Generally, newspapers having a paywall (as more do all the time) are starting to use https for all access (now the New York Times does). Vox does not require login but has installed SSL (maybe because Timothy B. Lee works there and influenced the company to do so).  But some news broadcast networks don’t yet, as they all have totally “free” content.

The article mentions Wordpress sites.  Right now I have four Wordpress blogs on Bluehost, under one account with three add-ons.  Blue Host allows one site per account to have SSL right now.  Since BlueHost has a subdomain naming structure internally, it would sound plausible that they could offer it to all addons on a hosting account at some point with more “programming” or re-engineering of how some routing works.  But that could be hard to install without interfering with access. 

My native Wordpress blog  (URL)  I’m putting some old archived material there) is SSL, as are 13 of the 16 Blogger blogs.  The three that are equated to domain names are not https because SSL is based on domain name (“Blogspot.com”). 

Wednesday, May 03, 2017

Unusual phishing scam targets Google Docs

There is a bizarre phishing attack involving sharing of Google Docs.  It will lead you to a real Google account page but then to fake documents page, as Timothy B. Lee explains on Vox here.

Fixing the hack involves removing an instance of “Google Docs” from the Google app permission page. Changing your own password doesn’t do any good.

But apparently this scam has circulated before, given YouTube videos about it.

Monday, May 01, 2017

Facebook memes could pose security hazards

Some security experts are warning Facebook users about memes on favorite activities, like asking users to identify a fake concert among others they have attended, as in this New York Times story here.
It’s possible for some criminals to guess security questions for other accounts from these, or to use social engineering to target users for future scams, according to some security experts.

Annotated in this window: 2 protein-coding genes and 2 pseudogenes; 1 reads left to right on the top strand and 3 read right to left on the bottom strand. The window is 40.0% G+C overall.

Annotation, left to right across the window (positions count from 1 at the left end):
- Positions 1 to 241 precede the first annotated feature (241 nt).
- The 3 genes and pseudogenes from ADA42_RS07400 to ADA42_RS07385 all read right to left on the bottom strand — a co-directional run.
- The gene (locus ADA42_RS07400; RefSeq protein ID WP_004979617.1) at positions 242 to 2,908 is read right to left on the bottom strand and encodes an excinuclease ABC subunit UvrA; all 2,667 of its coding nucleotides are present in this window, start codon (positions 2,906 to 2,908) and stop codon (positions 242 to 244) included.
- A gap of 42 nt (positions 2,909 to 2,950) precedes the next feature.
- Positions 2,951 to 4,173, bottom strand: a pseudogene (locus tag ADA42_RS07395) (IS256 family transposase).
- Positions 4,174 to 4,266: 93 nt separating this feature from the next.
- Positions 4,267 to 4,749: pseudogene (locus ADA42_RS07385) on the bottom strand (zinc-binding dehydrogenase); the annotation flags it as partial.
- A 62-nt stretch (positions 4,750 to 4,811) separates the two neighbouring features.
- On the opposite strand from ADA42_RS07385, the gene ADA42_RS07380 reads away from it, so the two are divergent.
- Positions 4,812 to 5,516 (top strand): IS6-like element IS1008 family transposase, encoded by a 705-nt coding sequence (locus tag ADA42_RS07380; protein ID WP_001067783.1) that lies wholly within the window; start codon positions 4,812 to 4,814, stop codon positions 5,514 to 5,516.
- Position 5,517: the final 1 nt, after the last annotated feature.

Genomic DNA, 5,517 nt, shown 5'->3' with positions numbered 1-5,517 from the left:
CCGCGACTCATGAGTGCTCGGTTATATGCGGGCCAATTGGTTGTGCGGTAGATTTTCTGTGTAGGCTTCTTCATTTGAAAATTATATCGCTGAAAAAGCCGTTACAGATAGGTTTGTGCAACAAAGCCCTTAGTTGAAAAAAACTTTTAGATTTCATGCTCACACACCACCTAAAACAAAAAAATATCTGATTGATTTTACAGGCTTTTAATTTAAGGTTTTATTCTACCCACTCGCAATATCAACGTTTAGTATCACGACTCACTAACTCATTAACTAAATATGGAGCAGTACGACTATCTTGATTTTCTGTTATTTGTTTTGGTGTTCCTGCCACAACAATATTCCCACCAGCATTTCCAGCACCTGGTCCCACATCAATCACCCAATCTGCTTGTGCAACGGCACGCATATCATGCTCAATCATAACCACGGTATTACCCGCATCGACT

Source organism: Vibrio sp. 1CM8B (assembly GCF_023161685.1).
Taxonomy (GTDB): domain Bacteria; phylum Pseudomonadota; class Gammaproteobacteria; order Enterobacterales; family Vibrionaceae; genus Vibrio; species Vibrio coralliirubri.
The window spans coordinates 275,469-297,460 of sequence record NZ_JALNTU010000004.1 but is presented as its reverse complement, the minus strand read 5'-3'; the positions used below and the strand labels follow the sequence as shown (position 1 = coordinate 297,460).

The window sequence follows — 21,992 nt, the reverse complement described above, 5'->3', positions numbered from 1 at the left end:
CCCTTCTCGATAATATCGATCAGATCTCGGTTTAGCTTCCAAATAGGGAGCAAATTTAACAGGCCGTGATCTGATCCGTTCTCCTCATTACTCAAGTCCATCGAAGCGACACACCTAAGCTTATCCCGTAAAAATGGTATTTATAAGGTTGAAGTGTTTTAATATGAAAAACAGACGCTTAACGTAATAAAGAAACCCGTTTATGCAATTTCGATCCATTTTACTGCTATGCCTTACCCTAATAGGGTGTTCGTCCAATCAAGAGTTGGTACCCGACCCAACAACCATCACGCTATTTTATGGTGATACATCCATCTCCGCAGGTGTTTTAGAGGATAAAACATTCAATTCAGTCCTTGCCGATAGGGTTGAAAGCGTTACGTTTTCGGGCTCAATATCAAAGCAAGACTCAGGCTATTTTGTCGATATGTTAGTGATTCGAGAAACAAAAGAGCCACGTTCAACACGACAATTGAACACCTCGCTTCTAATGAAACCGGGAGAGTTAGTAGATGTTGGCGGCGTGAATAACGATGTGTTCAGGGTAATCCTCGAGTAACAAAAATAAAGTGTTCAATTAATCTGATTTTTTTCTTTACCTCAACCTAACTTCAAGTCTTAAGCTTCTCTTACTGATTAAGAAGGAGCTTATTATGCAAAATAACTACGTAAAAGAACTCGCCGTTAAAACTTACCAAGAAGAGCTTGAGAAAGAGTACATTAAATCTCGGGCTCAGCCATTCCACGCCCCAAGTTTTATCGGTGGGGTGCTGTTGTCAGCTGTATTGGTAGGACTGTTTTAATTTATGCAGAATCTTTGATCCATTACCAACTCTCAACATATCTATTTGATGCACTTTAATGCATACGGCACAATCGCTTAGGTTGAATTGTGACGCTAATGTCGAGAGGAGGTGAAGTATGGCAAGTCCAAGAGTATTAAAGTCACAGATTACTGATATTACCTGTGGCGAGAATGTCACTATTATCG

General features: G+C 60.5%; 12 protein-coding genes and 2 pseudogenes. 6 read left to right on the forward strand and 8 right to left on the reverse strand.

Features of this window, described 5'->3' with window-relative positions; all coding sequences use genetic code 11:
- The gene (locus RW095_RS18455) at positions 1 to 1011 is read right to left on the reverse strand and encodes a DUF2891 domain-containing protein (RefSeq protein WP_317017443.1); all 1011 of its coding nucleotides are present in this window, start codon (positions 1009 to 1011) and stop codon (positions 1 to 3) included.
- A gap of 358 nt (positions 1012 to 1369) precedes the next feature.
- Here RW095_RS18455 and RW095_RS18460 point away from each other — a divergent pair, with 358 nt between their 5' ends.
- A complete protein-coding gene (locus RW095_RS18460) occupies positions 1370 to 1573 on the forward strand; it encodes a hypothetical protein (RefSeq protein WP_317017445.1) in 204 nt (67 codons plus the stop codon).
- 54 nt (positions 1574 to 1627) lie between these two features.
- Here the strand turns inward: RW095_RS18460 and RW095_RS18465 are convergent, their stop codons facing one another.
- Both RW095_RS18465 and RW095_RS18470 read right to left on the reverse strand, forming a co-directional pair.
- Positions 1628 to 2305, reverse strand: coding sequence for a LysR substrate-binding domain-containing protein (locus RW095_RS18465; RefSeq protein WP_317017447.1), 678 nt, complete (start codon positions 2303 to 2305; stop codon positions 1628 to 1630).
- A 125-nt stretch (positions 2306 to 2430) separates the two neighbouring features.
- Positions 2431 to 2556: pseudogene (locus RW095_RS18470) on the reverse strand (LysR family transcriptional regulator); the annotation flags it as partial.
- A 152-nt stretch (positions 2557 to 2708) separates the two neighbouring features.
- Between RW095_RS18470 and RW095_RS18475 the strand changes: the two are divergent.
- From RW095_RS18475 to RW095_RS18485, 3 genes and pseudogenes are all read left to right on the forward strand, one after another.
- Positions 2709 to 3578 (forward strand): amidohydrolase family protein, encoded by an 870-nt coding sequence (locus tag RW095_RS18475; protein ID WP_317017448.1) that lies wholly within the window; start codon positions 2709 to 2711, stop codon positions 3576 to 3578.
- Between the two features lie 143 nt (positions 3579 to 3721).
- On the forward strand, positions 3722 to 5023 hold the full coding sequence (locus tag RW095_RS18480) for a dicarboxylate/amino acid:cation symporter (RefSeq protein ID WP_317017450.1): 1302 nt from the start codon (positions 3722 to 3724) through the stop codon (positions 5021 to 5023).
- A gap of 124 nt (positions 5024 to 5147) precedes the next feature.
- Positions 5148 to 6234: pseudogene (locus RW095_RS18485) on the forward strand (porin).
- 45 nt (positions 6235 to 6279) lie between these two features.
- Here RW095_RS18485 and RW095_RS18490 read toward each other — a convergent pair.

I’ve never played on such a meme.

But one time I was greeted with a survey when logging on to Facebook, only to find later I had indeed misspelled the domain name.  Fortunately for me, nothing came of it.

Thursday, April 27, 2017

US Cert warns on state-sponsored malware that could hurt ISP's offering shared hosting

US-Cert in Pittsburgh (DHS) has sent out a detailed bulletin (TA17-117A) about foreign malware, apparently aimed mainly at Unix or Apache servers, that could steal information from customer accounts, particularly in shared hosting environments.

The report is very detailed and technical  and requires a lot of knowledge of PHP and other scripting to understand.

But it suggests that all service providers insist on longer passwords, more frequently hanged, and use 2-step verification from consumers.
The greatest danger, though, would seem to customers who have major consumer data.  And this seems to be a tool that may be of value to state actors in special situations (like North Korea’s Sony hack).  There could develop some political sensitivities about who could become a target in a shared environment, making them harder to secure in general.

Sunday, April 23, 2017

Facebook wants you to recognize your Friends by face for security verification -- a likely story

Facebook is trying a controversial new security tactic: when people use Facebook from computers far away from home, they may be asked to verify names of friends by profile faces.

John Costine has a typical news story on Ad Week here.